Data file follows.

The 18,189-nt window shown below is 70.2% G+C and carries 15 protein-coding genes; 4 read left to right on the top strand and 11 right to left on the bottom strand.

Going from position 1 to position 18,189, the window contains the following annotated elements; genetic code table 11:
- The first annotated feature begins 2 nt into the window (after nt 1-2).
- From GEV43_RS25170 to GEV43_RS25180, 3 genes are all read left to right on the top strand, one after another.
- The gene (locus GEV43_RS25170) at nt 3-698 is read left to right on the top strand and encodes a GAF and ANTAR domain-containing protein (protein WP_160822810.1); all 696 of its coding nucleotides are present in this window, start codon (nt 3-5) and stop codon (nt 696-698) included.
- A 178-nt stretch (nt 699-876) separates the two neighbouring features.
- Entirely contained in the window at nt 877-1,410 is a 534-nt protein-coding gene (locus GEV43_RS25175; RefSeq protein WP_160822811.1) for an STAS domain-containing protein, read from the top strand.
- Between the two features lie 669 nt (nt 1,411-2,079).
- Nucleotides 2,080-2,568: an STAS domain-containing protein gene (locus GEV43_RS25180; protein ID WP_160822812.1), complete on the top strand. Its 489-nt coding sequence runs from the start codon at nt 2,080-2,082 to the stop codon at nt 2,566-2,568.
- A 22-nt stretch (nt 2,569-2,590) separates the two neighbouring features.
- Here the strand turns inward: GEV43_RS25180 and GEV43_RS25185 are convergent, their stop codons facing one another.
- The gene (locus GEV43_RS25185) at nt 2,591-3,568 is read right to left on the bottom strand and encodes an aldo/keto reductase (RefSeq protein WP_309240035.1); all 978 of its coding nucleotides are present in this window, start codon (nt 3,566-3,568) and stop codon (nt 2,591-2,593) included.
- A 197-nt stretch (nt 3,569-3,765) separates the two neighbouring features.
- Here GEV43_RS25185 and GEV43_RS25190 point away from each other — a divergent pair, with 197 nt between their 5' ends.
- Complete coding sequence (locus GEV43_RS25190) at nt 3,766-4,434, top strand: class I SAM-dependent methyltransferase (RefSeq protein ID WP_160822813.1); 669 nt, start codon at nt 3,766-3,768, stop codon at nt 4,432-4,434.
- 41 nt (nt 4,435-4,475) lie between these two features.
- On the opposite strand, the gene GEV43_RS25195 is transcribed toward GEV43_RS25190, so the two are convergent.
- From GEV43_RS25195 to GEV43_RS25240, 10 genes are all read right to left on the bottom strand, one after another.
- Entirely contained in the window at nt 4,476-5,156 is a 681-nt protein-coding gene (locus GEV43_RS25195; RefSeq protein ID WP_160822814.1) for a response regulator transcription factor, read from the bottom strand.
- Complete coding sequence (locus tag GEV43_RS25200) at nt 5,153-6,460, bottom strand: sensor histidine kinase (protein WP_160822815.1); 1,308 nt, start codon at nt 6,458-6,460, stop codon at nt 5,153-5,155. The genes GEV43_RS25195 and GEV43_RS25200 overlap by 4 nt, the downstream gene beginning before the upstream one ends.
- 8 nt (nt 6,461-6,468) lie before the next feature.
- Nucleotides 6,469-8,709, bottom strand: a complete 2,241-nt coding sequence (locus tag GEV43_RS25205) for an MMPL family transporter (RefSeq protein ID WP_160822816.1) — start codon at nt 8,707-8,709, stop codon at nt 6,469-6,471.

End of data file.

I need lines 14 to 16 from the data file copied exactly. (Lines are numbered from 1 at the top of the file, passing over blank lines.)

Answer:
- Here GEV43_RS25185 and GEV43_RS25190 point away from each other — a divergent pair, with 197 nt between their 5' ends.
- Complete coding sequence (locus GEV43_RS25190) at nt 3,766-4,434, top strand: class I SAM-dependent methyltransferase (RefSeq protein ID WP_160822813.1); 669 nt, start codon at nt 3,766-3,768, stop codon at nt 4,432-4,434.
- 41 nt (nt 4,435-4,475) lie between these two features.